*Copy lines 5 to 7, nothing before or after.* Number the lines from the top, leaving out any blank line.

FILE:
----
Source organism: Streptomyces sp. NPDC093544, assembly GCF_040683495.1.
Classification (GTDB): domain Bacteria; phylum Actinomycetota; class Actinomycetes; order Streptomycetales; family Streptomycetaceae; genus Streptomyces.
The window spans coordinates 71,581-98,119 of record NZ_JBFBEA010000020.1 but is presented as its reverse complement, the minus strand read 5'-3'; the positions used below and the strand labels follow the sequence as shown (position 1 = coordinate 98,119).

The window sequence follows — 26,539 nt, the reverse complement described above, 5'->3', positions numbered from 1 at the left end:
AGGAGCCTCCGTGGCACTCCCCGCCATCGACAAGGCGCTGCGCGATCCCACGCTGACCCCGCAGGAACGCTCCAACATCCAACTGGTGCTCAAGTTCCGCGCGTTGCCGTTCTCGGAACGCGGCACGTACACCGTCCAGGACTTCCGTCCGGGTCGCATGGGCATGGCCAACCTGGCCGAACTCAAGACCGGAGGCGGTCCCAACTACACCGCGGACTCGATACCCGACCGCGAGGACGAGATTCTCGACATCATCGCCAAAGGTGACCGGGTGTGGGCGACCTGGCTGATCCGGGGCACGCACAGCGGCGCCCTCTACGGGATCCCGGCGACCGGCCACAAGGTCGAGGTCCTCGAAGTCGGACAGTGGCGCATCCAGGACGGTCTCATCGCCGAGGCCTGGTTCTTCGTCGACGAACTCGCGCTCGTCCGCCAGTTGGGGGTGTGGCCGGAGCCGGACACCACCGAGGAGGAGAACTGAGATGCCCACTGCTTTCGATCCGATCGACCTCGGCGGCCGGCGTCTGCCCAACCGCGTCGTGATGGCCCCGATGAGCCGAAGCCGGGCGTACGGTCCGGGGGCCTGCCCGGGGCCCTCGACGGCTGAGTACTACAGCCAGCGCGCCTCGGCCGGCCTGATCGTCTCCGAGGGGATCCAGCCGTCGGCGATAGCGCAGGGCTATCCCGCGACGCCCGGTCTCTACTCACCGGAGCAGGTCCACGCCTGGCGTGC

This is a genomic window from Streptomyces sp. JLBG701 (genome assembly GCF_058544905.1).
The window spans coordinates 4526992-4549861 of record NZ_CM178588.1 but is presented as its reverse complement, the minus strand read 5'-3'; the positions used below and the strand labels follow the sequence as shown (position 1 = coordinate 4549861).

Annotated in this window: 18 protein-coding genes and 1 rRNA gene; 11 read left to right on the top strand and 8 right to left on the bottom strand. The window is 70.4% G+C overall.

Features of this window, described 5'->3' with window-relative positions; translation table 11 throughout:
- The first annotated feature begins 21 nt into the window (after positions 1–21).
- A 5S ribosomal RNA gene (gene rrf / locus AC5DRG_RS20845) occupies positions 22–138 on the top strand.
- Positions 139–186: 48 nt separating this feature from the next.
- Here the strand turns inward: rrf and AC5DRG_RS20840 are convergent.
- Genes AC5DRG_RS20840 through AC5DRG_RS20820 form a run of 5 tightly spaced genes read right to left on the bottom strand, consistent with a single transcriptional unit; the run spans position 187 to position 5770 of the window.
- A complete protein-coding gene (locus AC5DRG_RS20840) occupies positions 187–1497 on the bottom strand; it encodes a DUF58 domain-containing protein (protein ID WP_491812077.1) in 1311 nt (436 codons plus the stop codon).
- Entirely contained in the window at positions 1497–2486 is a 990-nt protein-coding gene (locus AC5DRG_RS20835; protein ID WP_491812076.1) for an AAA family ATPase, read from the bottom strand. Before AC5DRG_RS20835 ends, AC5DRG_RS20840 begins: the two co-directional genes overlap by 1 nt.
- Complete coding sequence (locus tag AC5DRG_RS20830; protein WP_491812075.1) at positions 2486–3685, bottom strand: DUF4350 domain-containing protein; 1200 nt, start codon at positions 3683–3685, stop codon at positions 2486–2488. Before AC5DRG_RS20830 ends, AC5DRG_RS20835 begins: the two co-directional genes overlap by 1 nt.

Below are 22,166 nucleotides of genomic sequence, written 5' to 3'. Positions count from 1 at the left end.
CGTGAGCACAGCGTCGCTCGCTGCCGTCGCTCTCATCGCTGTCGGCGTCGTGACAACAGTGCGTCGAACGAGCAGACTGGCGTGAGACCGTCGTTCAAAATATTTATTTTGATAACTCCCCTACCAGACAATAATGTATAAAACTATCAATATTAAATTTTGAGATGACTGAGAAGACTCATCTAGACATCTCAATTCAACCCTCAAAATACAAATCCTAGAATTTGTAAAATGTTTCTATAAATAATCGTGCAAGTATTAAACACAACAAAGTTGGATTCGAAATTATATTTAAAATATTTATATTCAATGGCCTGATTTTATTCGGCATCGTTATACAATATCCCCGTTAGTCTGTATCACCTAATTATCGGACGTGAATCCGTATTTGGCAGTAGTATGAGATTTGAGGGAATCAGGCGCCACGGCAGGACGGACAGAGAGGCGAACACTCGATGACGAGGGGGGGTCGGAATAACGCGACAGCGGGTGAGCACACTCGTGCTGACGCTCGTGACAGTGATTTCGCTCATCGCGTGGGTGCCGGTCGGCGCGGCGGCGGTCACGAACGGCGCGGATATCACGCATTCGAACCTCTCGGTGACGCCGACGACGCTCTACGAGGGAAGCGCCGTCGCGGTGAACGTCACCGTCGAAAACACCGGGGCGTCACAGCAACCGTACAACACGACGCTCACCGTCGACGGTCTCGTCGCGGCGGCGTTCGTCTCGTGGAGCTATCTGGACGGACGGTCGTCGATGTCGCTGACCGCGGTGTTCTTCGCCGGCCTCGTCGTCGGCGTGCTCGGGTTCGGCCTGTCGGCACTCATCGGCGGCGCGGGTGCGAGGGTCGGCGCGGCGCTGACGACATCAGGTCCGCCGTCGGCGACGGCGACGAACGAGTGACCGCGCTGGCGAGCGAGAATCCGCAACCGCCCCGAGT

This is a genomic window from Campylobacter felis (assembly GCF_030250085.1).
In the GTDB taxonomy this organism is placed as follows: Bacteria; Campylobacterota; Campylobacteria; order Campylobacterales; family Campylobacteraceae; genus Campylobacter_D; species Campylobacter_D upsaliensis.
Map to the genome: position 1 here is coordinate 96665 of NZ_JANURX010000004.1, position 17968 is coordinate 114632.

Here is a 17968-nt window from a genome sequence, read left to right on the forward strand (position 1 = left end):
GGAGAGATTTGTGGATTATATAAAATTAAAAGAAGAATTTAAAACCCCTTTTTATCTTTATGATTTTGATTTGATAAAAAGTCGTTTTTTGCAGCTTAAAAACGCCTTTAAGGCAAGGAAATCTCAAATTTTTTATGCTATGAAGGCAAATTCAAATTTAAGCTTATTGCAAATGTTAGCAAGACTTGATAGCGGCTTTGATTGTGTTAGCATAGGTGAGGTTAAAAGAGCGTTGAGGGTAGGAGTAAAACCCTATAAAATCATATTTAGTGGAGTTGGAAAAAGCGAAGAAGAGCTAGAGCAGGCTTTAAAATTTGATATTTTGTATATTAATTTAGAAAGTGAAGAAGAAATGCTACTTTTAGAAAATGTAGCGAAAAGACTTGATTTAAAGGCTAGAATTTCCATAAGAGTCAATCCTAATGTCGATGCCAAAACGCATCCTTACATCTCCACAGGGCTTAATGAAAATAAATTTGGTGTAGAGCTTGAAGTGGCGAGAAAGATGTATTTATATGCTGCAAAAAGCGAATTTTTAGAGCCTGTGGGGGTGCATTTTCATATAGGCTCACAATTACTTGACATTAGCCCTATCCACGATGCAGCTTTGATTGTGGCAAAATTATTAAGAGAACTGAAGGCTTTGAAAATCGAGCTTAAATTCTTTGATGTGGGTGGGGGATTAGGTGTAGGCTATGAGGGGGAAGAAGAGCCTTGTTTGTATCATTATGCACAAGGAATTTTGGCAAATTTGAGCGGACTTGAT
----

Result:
AGGAGCCTCCGTGGCACTCCCCGCCATCGACAAGGCGCTGCGCGATCCCACGCTGACCCCGCAGGAACGCTCCAACATCCAACTGGTGCTCAAGTTCCGCGCGTTGCCGTTCTCGGAACGCGGCACGTACACCGTCCAGGACTTCCGTCCGGGTCGCATGGGCATGGCCAACCTGGCCGAACTCAAGACCGGAGGCGGTCCCAACTACACCGCGGACTCGATACCCGACCGCGAGGACGAGATTCTCGACATCATCGCCAAAGGTGACCGGGTGTGGGCGACCTGGCTGATCCGGGGCACGCACAGCGGCGCCCTCTACGGGATCCCGGCGACCGGCCACAAGGTCGAGGTCCTCGAAGTCGGACAGTGGCGCATCCAGGACGGTCTCATCGCCGAGGCCTGGTTCTTCGTCGACGAACTCGCGCTCGTCCGCCAGTTGGGGGTGTGGCCGGAGCCGGACACCACCGAGGAGGAGAACTGAGATGCCCACTGCTTTCGATCCGATCGACCTCGGCGGCCGGCGTCTGCCCAACCGCGTCGTGATGGCCCCGATGAGCCGAAGCCGGGCGTACGGTCCGGGGGCCTGCCCGGGGCCCTCGACGGCTGAGTACTACAGCCAGCGCGCCTCGGCCGGCCTGATCGTCTCCGAGGGGATCCAGCCGTCGGCGATAGCGCAGGGCTATCCCGCGACGCCCGGTCTCTACTCACCGGAGCAGGTCCACGCCTGGCGTGC

This is a genomic window from Streptomyces sp. JLBG701 (genome assembly GCF_058544905.1).
The window spans coordinates 4526992-4549861 of record NZ_CM178588.1 but is presented as its reverse complement, the minus strand read 5'-3'; the positions used below and the strand labels follow the sequence as shown (position 1 = coordinate 4549861).